He also railed against western countries, in particular the United States and Britain, which he accused of trying to destabilise Libya.
It was unclear whether the speech, which lasted about an hour, was live or had been pre-recorded.
But it was apparently filmed at his Bab al-Azizia barracks in Tripoli, which still shows damage from a US bombing in 1986. The cameras occasionally cut away to an image of a giant fist crushing a US war plane.
- Col Muammar Gaddafi has led since 1969
- Population 6.5m; land area 1.77m sq km, much of it desert
- Population with median age of 24.2, and a literacy rate of 88%
- Gross national income per head: $12,020 (World Bank 2009)
The BBC’s Frank Gardner said Col Gaddafi appears to be completely divorced from reality, as if he has been living inside a bubble for the 40 years of his rule.
The Libyan leader said he had not authorised the army to use force, despite opposition statements that more than 500 people have been killed and more than 1,000 are missing – an indication that he was either not aware of the deaths or was deluded, says our correspondent.
The Libyan authorities have reacted fiercely to the outbreak of protests in the country, which have come amid anti-government unrest in many other countries in the region.
Foreign journalists work under tight restriction in Libya, and much of the information coming from the country is impossible to verify.
But witnesses say foreign mercenaries have been attacking civilians in the streets and that fighter planes have been shooting down protesters.
The BBC’s Jon Leyne, in eastern Libya, said the region appears to be wholly under opposition control and people are deliriously happy.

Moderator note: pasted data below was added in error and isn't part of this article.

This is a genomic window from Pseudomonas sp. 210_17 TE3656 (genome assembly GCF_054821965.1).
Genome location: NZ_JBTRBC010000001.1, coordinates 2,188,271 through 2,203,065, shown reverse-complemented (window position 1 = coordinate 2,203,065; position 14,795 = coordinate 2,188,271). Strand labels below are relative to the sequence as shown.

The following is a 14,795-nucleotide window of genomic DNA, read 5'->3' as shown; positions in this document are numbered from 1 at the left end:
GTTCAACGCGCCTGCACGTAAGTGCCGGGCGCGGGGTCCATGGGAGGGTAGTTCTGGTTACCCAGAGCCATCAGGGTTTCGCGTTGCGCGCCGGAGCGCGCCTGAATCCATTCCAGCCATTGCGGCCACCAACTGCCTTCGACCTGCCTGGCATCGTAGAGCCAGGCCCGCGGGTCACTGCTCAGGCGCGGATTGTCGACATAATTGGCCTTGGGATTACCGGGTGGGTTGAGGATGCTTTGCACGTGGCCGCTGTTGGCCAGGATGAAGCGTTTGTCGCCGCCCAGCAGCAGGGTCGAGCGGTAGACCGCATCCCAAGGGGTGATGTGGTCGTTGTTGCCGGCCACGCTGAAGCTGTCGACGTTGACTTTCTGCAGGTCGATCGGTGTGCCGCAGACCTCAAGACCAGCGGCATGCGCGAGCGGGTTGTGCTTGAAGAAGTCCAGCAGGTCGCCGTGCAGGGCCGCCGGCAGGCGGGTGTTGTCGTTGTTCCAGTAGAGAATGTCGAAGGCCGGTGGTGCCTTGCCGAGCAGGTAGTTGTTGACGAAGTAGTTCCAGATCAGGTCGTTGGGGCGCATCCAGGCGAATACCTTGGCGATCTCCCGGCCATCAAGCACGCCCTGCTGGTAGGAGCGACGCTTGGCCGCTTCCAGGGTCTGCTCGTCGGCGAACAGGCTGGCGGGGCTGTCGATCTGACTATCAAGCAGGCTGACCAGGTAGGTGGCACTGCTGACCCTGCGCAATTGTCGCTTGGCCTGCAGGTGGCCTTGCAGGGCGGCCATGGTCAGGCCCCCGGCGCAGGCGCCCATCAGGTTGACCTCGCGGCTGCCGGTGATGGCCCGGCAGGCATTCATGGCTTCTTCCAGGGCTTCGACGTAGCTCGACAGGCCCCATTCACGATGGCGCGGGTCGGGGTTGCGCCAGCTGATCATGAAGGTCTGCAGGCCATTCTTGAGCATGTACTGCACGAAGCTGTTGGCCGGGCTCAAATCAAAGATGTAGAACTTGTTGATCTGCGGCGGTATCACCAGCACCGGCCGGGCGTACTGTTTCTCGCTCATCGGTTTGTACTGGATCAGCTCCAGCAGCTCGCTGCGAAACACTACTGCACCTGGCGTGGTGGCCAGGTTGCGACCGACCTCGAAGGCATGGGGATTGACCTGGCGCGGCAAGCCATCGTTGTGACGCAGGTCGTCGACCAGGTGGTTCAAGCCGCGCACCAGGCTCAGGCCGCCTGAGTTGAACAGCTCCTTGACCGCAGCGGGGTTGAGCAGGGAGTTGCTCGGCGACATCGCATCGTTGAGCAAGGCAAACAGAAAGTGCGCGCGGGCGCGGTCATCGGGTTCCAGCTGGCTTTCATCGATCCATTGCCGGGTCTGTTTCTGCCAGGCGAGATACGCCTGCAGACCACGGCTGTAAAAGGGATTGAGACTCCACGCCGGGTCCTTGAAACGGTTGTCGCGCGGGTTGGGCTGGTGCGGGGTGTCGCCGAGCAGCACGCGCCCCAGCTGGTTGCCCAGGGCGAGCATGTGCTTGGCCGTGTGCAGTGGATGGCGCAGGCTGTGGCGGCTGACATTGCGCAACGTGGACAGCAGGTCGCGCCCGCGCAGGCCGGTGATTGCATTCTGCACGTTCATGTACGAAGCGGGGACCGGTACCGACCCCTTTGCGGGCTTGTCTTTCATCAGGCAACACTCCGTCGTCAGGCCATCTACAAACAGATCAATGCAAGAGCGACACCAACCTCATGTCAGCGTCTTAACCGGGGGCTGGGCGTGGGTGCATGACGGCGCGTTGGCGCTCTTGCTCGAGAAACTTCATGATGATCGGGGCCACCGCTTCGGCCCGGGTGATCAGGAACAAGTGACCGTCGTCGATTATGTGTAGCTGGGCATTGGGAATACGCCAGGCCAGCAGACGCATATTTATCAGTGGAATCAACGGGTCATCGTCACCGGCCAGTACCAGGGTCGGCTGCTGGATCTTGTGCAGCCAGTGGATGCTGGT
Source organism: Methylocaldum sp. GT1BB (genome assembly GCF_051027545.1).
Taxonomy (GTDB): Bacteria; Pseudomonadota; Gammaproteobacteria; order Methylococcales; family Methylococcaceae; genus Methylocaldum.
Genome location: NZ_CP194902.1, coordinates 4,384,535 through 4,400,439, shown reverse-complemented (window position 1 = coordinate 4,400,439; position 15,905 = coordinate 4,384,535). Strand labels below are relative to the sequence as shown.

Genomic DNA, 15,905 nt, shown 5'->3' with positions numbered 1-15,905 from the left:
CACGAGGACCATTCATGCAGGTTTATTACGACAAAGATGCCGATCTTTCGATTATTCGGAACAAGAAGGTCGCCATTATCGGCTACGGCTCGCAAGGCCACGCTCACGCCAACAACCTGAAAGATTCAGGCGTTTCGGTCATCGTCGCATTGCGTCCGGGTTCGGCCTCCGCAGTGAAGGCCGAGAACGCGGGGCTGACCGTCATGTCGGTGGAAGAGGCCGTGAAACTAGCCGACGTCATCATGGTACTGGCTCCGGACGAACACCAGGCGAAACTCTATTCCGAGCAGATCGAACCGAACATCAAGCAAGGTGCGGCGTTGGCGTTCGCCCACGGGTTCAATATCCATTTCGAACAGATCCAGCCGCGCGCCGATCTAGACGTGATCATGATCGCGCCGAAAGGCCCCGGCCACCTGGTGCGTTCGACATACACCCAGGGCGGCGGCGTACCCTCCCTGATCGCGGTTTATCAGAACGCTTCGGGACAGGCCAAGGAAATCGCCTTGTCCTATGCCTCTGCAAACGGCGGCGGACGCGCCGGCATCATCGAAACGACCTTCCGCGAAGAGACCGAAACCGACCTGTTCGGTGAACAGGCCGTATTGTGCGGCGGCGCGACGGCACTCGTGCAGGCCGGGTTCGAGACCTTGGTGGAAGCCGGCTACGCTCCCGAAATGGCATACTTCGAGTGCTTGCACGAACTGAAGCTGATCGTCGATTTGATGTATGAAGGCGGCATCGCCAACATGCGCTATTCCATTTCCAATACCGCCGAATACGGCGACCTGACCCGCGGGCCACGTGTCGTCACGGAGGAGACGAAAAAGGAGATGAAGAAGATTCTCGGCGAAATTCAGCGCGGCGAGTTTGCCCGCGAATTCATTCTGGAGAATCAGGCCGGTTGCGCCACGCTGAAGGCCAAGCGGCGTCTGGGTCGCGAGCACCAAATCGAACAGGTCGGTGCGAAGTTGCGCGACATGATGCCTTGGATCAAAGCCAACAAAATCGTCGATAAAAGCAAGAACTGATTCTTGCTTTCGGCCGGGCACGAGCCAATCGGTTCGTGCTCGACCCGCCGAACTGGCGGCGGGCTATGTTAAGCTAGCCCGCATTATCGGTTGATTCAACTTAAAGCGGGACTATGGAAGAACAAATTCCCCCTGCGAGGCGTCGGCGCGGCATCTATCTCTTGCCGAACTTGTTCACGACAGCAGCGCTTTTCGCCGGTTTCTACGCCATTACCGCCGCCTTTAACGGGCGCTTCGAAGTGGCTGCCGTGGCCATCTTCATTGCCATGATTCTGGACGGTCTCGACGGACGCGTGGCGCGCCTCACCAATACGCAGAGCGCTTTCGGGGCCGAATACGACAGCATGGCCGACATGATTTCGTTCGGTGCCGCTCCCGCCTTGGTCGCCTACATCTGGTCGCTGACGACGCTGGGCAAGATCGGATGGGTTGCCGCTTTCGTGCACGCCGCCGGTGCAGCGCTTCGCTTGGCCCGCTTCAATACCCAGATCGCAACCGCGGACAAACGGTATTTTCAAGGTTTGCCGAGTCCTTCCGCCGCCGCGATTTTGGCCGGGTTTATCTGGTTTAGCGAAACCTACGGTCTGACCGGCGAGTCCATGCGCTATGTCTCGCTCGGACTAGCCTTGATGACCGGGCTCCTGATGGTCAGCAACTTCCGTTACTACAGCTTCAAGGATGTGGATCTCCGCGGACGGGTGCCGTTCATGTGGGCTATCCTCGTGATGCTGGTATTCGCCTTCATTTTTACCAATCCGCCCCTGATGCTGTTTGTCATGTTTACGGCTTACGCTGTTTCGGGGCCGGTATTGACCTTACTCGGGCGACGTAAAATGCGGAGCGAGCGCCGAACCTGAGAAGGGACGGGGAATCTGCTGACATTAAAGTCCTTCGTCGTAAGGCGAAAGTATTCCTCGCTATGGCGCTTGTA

Many of the army and police have defected and have been accepted by the opposition.
Local people said the government there had collapsed on Thursday after the first protests. They believe the only people now supporting Col Gaddafi are foreign fighters in the country.
Our correspondent says there is now little doubt that Col Gaddafi’s rule is finished, but the only question of how long it takes and how bloody the end will be.
Tens of thousands of foreigners are trying to leave the country and many oil companies are attempting to remove their expatriate staff.
There is a heavy police presence in the capital, but the second city, Benghazi – where there has been intense fighting – is now reported to be under opposition control.
Many Libyan diplomats, including the country’s ambassador to the US, have turned their backs on Col Gaddafi and are urging the international community to take action.
The UN Security Council and Arab League have both called emergency meetings over the crisis. UN Secretary General Ban Ki-moon has said he is “outraged” by the violence
Human Rights Watch said at least 62 bodies had been taken to hospital morgues in Tripoli since Sunday, in addition to the 233 people it said had been killed outside the capital previously.
The violence has helped to push up oil prices to their highest levels since the global financial crisis of 2008.